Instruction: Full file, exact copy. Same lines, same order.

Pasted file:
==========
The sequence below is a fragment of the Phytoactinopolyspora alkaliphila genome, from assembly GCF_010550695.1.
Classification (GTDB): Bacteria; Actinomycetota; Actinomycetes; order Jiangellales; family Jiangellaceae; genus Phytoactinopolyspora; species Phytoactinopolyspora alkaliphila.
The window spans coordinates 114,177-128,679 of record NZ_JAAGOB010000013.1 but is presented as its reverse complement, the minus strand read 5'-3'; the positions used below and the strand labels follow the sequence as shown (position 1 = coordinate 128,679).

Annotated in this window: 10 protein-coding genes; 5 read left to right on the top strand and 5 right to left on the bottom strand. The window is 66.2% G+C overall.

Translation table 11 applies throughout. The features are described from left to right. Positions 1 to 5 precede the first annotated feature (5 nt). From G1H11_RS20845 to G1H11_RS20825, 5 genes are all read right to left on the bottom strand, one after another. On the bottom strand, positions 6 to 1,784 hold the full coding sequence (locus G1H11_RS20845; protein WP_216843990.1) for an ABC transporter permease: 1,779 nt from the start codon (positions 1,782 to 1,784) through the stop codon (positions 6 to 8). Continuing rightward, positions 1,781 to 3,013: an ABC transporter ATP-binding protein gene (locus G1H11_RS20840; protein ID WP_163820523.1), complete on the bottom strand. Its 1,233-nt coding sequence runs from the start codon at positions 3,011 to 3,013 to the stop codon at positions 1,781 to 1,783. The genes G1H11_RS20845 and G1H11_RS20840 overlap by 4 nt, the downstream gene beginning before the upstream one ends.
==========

The sequence below is a fragment of the Phytoactinopolyspora alkaliphila genome, from assembly GCF_010550695.1.
Classification (GTDB): Bacteria; Actinomycetota; Actinomycetes; order Jiangellales; family Jiangellaceae; genus Phytoactinopolyspora; species Phytoactinopolyspora alkaliphila.
The window spans coordinates 114,177-128,679 of record NZ_JAAGOB010000013.1 but is presented as its reverse complement, the minus strand read 5'-3'; the positions used below and the strand labels follow the sequence as shown (position 1 = coordinate 128,679).

Annotated in this window: 10 protein-coding genes; 5 read left to right on the top strand and 5 right to left on the bottom strand. The window is 66.2% G+C overall.

Translation table 11 applies throughout. The features are described from left to right. Positions 1 to 5 precede the first annotated feature (5 nt). From G1H11_RS20845 to G1H11_RS20825, 5 genes are all read right to left on the bottom strand, one after another. On the bottom strand, positions 6 to 1,784 hold the full coding sequence (locus G1H11_RS20845; protein WP_216843990.1) for an ABC transporter permease: 1,779 nt from the start codon (positions 1,782 to 1,784) through the stop codon (positions 6 to 8). Continuing rightward, positions 1,781 to 3,013: an ABC transporter ATP-binding protein gene (locus G1H11_RS20840; protein ID WP_163820523.1), complete on the bottom strand. Its 1,233-nt coding sequence runs from the start codon at positions 3,011 to 3,013 to the stop codon at positions 1,781 to 1,783. The genes G1H11_RS20845 and G1H11_RS20840 overlap by 4 nt, the downstream gene beginning before the upstream one ends.